Norman Gordon


Norman Gordon (6 August 1911 – 2 September 2014) was a South African cricketer who played in five Test matches during the 1938–39 South African cricket season.

Norman Gordon
Personal information
Full name
Norman Gordon
Born(1911-08-06)6 August 1911
Boksburg, Transvaal, South Africa
Died2 September 2014(2014-09-02) (aged 103)
Hillbrow, Johannesburg, Gauteng, South Africa
BowlingRight-arm fast
International information
National side
Test debut (cap 151)24 December 1938 v England
Last Test14 March 1939 v England
Domestic team information
Career statistics
Competition Test First-class
Matches 5 29
Runs scored 8 109
Batting average 2.00 5.19
100s/50s 0/0 0/0
Top score 7* 20
Balls bowled 1,966 7,173
Wickets 20 126
Bowling average 40.35 22.24
5 wickets in innings 2 8
10 wickets in match 0 0
Best bowling 5/103 6/61
Catches/stumpings 1/– 8/–
Source: CricketArchive, 22 August 2009

He was born in Boksburg, Transvaal. He is the only male Test cricketer to live beyond 100 years of age. Gordon became the oldest-ever Test cricketer on 23 March 2011, when he surpassed New Zealander Eric Tindill, who died on 1 August 2010, at age 99.[1]

Personal life


Gordon was Jewish, and was born in Boksburg, Transvaal.[2][3][4]

Cricket career


Gordon played first-class cricket for Transvaal from the 1933–34 season as a right-handed fast bowler and a tail-end right-handed batsman.

He made his Test debut against England in December 1938, playing every Test of the five-match series. In the first Test, he took his best Test match figures of 7–162, including 5–103 in the first innings.[5] He was stumped by Les Ames off the bowling of Tom Goddard for a first-ball duck in the drawn match. In the second match he took 5–157 in England's only innings, but was again stumped by Ames off the bowling of Goddard for 0 in another drawn match.

In the third match, Gordon took 2–127 in England's only innings and was out for 1 and 0, falling to Ken Farnes and Hedley Verity as England won by an innings and 13 runs. In the fourth match, he took 2–47 and 3–58 but did not bat in the drawn Test. In the final Test Gordon took match figures of 1–256 and was not out in each innings, scoring 0 and 7. This match was the famous Timeless Test, which took 10 days and was eventually declared a draw by agreement between the teams. It was Gordon's final Test match.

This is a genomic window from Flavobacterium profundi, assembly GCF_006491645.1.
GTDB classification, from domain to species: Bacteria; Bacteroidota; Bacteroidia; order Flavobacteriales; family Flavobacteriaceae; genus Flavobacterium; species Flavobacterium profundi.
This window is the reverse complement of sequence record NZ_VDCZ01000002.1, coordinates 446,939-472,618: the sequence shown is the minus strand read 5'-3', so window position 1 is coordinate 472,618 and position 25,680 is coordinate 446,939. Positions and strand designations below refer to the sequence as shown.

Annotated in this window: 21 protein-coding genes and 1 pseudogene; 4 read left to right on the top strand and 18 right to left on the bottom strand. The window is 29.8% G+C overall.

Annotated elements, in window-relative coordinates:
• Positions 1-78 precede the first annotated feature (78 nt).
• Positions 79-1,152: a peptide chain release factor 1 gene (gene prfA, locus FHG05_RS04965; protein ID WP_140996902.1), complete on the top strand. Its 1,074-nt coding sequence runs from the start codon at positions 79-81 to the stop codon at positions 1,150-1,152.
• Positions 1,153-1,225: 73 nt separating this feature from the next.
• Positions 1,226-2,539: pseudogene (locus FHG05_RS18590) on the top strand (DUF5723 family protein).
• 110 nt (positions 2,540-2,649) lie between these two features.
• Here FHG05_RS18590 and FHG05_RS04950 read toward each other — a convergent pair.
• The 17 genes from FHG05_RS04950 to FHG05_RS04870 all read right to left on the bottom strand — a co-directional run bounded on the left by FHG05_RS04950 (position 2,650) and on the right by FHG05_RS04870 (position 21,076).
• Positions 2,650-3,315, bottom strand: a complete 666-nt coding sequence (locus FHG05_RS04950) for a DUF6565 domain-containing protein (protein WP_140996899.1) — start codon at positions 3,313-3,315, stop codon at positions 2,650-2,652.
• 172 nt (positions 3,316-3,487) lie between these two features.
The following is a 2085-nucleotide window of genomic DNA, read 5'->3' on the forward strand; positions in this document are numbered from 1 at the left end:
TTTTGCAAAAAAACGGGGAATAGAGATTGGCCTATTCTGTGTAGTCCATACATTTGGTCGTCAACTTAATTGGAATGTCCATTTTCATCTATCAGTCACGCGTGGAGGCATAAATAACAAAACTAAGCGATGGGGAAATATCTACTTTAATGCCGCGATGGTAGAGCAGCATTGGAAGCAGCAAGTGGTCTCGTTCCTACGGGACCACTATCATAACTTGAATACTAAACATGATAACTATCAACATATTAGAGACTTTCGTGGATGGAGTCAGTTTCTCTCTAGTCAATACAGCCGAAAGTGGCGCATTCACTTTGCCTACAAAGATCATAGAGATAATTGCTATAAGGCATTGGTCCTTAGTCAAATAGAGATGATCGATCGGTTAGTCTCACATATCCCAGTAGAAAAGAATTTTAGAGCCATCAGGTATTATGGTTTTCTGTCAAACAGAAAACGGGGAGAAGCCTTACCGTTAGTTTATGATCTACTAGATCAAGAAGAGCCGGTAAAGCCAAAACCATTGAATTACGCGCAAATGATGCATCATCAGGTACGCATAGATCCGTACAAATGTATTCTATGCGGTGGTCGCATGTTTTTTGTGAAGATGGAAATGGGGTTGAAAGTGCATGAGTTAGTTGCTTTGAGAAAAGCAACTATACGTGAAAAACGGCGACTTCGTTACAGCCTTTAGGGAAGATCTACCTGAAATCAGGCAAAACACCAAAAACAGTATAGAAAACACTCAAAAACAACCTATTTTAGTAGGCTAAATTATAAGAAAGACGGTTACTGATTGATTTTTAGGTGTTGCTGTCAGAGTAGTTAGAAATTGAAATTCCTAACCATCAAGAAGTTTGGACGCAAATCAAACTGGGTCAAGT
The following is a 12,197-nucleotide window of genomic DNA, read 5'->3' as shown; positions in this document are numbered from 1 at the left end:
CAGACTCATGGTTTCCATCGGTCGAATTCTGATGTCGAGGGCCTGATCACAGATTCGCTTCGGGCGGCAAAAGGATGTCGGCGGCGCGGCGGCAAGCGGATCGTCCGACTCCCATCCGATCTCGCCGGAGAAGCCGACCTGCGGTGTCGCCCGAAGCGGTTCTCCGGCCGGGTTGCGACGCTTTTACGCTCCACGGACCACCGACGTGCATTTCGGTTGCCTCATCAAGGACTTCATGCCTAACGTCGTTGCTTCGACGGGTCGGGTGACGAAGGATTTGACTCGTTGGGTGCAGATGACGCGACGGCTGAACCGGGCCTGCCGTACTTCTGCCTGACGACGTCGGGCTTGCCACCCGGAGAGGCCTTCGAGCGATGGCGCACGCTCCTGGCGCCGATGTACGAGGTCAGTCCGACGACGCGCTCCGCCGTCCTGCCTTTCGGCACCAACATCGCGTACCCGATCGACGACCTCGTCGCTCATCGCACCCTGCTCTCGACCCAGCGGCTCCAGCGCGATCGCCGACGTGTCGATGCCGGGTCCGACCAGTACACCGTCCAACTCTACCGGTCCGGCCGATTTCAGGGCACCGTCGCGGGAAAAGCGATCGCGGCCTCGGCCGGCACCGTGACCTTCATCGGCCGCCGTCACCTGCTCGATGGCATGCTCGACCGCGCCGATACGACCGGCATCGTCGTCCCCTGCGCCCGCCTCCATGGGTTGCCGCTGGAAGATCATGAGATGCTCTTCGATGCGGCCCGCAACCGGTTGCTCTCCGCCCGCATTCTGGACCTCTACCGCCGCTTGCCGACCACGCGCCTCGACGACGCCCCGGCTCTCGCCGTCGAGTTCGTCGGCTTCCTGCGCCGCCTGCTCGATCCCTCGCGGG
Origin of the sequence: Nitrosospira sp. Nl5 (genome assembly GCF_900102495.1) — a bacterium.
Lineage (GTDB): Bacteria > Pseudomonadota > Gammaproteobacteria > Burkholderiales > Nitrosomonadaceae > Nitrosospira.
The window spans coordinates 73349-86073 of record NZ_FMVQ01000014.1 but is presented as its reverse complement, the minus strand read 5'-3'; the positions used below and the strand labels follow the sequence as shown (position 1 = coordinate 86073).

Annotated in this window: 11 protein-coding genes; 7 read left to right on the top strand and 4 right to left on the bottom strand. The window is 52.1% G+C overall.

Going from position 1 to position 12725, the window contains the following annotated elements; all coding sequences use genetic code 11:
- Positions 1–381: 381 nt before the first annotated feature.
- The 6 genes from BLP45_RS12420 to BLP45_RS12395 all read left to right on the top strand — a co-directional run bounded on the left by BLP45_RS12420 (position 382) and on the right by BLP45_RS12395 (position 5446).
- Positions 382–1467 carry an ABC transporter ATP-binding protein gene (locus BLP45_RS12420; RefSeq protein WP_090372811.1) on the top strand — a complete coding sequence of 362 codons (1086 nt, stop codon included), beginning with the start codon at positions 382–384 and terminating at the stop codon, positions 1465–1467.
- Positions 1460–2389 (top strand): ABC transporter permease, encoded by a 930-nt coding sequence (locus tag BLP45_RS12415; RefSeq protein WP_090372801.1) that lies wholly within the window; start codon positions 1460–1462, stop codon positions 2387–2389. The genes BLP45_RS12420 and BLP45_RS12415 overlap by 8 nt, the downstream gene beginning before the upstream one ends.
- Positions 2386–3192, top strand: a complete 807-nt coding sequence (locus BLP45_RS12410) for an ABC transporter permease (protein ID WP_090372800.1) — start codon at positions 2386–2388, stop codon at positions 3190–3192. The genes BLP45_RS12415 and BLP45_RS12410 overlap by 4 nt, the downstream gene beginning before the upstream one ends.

He took his best innings figures of 6–61, followed by 3–86 in the second innings, for Transvaal against Natal at Johannesburg in 1939–40.[6] He continued playing for Transvaal until the 1948–49 season.

Later life


Gordon ran a sports shop in central Johannesburg.[7] He was the last living male to have played Test cricket before World War II. He turned 100 in August 2011 and lived in central Johannesburg.[8] Following his death, he was succeeded as the oldest living first-class cricketer by John Manners.

See also



  1. ^ "Records - Test matches - Individual records (captains, players, umpires) - Oldest living players - ESPN Cricinfo". Cricinfo.
  2. ^ "Wait 'til next year!". New Jersey Jewish News - NJJN. Archived from the original on 26 December 2014. Retrieved 24 December 2014.
  3. ^ "Legendary South African Jewish Athlete Dies at 103". The Jewish Daily Forward. 2 September 2014.
  4. ^ "Norman Gordon".
  5. ^ "1st Test: South Africa v England at Johannesburg, Dec 24–28, 1938". espncricinfo. Retrieved 13 December 2011.
  6. ^ "The Home of CricketArchive".
  7. ^ Rodney Hartman, Ali: The Life of Ali Bacher, Penguin, Johannesburg, 2006, p. 20.
  8. ^ "Norman Gordon: First Test cricketer to see a 100 years". NDTV. 6 August 2011. Retrieved 6 August 2011.
Preceded by Oldest living Test cricketer
1 August 2010 – 2 September 2014
Succeeded by
Preceded by Oldest living first-class cricketer
22 November 2013 – 2 September 2014
Succeeded by